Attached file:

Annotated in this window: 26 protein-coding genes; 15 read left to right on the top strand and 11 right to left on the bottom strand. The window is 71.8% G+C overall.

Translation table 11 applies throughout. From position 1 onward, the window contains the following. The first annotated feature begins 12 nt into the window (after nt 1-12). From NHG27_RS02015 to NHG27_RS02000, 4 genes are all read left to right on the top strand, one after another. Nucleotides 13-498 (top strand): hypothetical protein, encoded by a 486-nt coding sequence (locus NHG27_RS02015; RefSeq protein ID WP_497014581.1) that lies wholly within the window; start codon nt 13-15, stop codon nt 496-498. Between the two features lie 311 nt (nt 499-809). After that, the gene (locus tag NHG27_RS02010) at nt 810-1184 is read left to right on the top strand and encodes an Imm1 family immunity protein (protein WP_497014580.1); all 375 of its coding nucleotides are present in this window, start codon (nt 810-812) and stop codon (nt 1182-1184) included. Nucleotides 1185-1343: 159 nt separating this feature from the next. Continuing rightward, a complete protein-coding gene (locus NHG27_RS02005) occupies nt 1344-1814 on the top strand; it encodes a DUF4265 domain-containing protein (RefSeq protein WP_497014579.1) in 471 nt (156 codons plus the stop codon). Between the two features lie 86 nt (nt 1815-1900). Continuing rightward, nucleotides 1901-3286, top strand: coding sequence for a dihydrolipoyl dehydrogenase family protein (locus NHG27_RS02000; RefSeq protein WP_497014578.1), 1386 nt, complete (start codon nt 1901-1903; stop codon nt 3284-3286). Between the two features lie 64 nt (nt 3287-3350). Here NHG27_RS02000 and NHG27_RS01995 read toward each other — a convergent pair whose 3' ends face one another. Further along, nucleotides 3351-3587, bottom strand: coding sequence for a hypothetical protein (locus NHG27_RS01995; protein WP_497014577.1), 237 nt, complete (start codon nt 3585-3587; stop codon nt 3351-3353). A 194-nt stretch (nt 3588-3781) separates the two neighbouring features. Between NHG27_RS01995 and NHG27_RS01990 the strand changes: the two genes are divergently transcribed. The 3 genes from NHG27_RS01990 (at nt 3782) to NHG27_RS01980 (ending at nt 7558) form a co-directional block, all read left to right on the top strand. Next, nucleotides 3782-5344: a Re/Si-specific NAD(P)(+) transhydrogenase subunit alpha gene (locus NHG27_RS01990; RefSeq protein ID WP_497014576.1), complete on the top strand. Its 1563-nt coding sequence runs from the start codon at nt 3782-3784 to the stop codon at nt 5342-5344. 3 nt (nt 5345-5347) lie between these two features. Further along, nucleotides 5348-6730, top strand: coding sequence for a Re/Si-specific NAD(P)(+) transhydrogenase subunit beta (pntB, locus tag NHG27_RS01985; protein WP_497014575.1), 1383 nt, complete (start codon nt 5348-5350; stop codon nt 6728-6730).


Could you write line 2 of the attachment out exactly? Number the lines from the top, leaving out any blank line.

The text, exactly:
Translation table 11 applies throughout. From position 1 onward, the window contains the following. The first annotated feature begins 12 nt into the window (after nt 1-12). From NHG27_RS02015 to NHG27_RS02000, 4 genes are all read left to right on the top strand, one after another. Nucleotides 13-498 (top strand): hypothetical protein, encoded by a 486-nt coding sequence (locus NHG27_RS02015; RefSeq protein ID WP_497014581.1) that lies wholly within the window; start codon nt 13-15, stop codon nt 496-498. Between the two features lie 311 nt (nt 499-809). After that, the gene (locus tag NHG27_RS02010) at nt 810-1184 is read left to right on the top strand and encodes an Imm1 family immunity protein (protein WP_497014580.1); all 375 of its coding nucleotides are present in this window, start codon (nt 810-812) and stop codon (nt 1182-1184) included. Nucleotides 1185-1343: 159 nt separating this feature from the next. Continuing rightward, a complete protein-coding gene (locus NHG27_RS02005) occupies nt 1344-1814 on the top strand; it encodes a DUF4265 domain-containing protein (RefSeq protein WP_497014579.1) in 471 nt (156 codons plus the stop codon). Between the two features lie 86 nt (nt 1815-1900). Continuing rightward, nucleotides 1901-3286, top strand: coding sequence for a dihydrolipoyl dehydrogenase family protein (locus NHG27_RS02000; RefSeq protein WP_497014578.1), 1386 nt, complete (start codon nt 1901-1903; stop codon nt 3284-3286). Between the two features lie 64 nt (nt 3287-3350). Here NHG27_RS02000 and NHG27_RS01995 read toward each other — a convergent pair whose 3' ends face one another. Further along, nucleotides 3351-3587, bottom strand: coding sequence for a hypothetical protein (locus NHG27_RS01995; protein WP_497014577.1), 237 nt, complete (start codon nt 3585-3587; stop codon nt 3351-3353). A 194-nt stretch (nt 3588-3781) separates the two neighbouring features. Between NHG27_RS01995 and NHG27_RS01990 the strand changes: the two genes are divergently transcribed. The 3 genes from NHG27_RS01990 (at nt 3782) to NHG27_RS01980 (ending at nt 7558) form a co-directional block, all read left to right on the top strand. Next, nucleotides 3782-5344: a Re/Si-specific NAD(P)(+) transhydrogenase subunit alpha gene (locus NHG27_RS01990; RefSeq protein ID WP_497014576.1), complete on the top strand. Its 1563-nt coding sequence runs from the start codon at nt 3782-3784 to the stop codon at nt 5342-5344. 3 nt (nt 5345-5347) lie between these two features. Further along, nucleotides 5348-6730, top strand: coding sequence for a Re/Si-specific NAD(P)(+) transhydrogenase subunit beta (pntB, locus tag NHG27_RS01985; protein WP_497014575.1), 1383 nt, complete (start codon nt 5348-5350; stop codon nt 6728-6730).